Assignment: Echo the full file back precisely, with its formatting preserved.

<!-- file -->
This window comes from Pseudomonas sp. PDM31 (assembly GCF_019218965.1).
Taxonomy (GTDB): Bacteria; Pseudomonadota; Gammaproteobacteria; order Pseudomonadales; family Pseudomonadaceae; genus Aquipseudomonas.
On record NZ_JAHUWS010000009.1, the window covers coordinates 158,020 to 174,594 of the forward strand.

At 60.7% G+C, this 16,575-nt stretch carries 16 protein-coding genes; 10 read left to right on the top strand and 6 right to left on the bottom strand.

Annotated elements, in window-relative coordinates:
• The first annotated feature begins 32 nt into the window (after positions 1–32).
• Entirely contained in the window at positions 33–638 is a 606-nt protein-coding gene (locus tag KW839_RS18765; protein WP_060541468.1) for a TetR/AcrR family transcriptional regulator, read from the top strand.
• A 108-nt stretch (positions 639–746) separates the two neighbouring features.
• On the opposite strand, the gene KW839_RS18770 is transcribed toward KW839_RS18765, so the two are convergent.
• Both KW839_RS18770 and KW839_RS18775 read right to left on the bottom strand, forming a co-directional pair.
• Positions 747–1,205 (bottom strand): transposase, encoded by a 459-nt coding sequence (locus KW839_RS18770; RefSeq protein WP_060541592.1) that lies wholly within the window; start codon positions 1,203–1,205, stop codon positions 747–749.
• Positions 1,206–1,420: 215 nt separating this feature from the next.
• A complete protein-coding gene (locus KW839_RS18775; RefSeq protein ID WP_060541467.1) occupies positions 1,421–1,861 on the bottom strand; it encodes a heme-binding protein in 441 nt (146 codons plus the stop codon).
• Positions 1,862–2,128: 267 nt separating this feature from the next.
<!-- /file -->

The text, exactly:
This window comes from Pseudomonas sp. PDM31 (assembly GCF_019218965.1).
Taxonomy (GTDB): Bacteria; Pseudomonadota; Gammaproteobacteria; order Pseudomonadales; family Pseudomonadaceae; genus Aquipseudomonas.
On record NZ_JAHUWS010000009.1, the window covers coordinates 158,020 to 174,594 of the forward strand.

At 60.7% G+C, this 16,575-nt stretch carries 16 protein-coding genes; 10 read left to right on the top strand and 6 right to left on the bottom strand.

Annotated elements, in window-relative coordinates:
• The first annotated feature begins 32 nt into the window (after positions 1–32).
• Entirely contained in the window at positions 33–638 is a 606-nt protein-coding gene (locus tag KW839_RS18765; protein WP_060541468.1) for a TetR/AcrR family transcriptional regulator, read from the top strand.
• A 108-nt stretch (positions 639–746) separates the two neighbouring features.
• On the opposite strand, the gene KW839_RS18770 is transcribed toward KW839_RS18765, so the two are convergent.
• Both KW839_RS18770 and KW839_RS18775 read right to left on the bottom strand, forming a co-directional pair.
• Positions 747–1,205 (bottom strand): transposase, encoded by a 459-nt coding sequence (locus KW839_RS18770; RefSeq protein WP_060541592.1) that lies wholly within the window; start codon positions 1,203–1,205, stop codon positions 747–749.
• Positions 1,206–1,420: 215 nt separating this feature from the next.
• A complete protein-coding gene (locus KW839_RS18775; RefSeq protein ID WP_060541467.1) occupies positions 1,421–1,861 on the bottom strand; it encodes a heme-binding protein in 441 nt (146 codons plus the stop codon).
• Positions 1,862–2,128: 267 nt separating this feature from the next.